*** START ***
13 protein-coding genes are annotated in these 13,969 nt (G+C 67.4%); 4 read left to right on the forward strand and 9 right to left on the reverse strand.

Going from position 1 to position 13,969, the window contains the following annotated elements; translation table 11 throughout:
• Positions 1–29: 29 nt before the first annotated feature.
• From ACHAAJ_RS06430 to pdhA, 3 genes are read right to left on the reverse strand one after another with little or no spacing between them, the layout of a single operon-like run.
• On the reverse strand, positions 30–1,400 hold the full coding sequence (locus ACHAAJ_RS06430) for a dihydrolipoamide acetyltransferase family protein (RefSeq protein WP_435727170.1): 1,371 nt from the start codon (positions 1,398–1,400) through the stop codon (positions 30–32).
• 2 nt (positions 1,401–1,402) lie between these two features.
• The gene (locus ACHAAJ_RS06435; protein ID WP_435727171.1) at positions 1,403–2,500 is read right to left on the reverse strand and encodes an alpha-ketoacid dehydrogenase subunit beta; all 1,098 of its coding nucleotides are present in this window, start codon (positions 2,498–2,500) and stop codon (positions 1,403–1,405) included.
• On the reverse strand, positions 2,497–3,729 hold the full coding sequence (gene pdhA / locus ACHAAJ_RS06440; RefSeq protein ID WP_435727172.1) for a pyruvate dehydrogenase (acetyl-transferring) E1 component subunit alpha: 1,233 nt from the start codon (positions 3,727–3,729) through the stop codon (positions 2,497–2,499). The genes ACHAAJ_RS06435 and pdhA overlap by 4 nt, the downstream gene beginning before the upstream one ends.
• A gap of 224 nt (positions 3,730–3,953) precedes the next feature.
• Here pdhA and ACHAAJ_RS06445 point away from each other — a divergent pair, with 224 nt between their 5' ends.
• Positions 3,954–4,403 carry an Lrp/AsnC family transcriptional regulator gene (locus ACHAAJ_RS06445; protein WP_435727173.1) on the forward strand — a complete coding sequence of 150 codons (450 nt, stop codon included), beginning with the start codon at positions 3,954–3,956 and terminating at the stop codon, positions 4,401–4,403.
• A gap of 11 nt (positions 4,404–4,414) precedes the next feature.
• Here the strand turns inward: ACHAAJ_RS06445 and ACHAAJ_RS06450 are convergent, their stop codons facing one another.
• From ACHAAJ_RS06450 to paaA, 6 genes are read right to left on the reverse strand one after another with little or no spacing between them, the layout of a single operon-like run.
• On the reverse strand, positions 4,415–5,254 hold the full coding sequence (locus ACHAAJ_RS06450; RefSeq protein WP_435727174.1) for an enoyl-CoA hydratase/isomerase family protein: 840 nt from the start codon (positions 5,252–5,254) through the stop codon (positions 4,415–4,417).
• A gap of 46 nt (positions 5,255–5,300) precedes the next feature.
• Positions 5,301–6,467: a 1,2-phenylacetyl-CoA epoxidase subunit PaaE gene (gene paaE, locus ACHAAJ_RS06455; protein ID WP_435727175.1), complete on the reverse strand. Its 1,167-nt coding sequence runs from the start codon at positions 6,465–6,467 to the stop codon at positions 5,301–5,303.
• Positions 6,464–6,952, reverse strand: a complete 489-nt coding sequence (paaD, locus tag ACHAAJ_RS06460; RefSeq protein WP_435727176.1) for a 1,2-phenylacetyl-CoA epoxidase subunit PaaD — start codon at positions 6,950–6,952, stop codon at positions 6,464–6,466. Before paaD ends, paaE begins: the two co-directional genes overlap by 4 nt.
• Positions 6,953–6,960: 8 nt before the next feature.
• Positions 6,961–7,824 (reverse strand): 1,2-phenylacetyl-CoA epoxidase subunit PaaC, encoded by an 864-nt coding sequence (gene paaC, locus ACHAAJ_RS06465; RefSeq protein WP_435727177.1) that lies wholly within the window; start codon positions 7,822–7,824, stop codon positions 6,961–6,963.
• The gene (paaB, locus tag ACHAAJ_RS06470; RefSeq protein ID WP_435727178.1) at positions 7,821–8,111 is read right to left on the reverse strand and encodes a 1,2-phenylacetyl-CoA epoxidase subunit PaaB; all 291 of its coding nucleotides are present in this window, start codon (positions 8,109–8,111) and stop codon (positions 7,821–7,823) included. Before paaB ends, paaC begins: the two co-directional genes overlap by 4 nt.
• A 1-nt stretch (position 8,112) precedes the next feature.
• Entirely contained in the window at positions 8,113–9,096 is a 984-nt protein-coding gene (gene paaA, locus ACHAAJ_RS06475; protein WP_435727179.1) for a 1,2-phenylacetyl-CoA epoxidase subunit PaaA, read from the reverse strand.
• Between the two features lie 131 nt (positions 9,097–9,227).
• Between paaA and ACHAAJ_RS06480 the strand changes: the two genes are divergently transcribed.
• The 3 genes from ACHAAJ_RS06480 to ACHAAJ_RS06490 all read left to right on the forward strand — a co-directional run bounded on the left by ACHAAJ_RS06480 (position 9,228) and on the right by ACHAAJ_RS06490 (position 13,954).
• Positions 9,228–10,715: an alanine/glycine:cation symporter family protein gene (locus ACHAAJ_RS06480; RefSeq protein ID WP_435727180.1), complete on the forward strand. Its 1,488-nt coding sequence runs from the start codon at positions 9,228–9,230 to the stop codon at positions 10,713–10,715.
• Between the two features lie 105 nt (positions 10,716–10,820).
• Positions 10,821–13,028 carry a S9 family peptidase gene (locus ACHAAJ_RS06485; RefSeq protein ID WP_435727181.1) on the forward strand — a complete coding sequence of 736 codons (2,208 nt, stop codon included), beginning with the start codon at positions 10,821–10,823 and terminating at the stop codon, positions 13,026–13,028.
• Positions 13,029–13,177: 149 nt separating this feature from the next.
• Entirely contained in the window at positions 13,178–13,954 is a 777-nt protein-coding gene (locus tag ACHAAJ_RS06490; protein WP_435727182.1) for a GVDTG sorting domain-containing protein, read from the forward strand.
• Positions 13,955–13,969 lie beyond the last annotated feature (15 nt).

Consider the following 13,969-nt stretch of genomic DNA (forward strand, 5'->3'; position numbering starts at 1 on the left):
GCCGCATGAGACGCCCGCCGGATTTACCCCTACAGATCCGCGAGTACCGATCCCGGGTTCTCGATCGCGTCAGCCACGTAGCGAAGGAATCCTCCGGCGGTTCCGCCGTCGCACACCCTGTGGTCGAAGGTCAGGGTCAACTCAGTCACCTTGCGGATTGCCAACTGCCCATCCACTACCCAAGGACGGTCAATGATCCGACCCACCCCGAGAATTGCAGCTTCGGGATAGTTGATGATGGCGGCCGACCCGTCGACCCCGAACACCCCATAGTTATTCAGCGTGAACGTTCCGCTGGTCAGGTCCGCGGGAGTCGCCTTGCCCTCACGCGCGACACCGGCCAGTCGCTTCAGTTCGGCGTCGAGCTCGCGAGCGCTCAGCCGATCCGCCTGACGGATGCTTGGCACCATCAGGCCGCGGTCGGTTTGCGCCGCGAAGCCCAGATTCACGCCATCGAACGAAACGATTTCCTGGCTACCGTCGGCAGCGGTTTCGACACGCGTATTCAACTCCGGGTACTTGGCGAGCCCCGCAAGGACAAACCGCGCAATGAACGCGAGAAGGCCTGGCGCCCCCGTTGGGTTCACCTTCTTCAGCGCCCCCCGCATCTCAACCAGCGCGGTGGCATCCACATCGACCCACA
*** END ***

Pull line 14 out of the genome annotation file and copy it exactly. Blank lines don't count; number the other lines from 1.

• From ACHAAJ_RS06450 to paaA, 6 genes are read right to left on the reverse strand one after another with little or no spacing between them, the layout of a single operon-like run.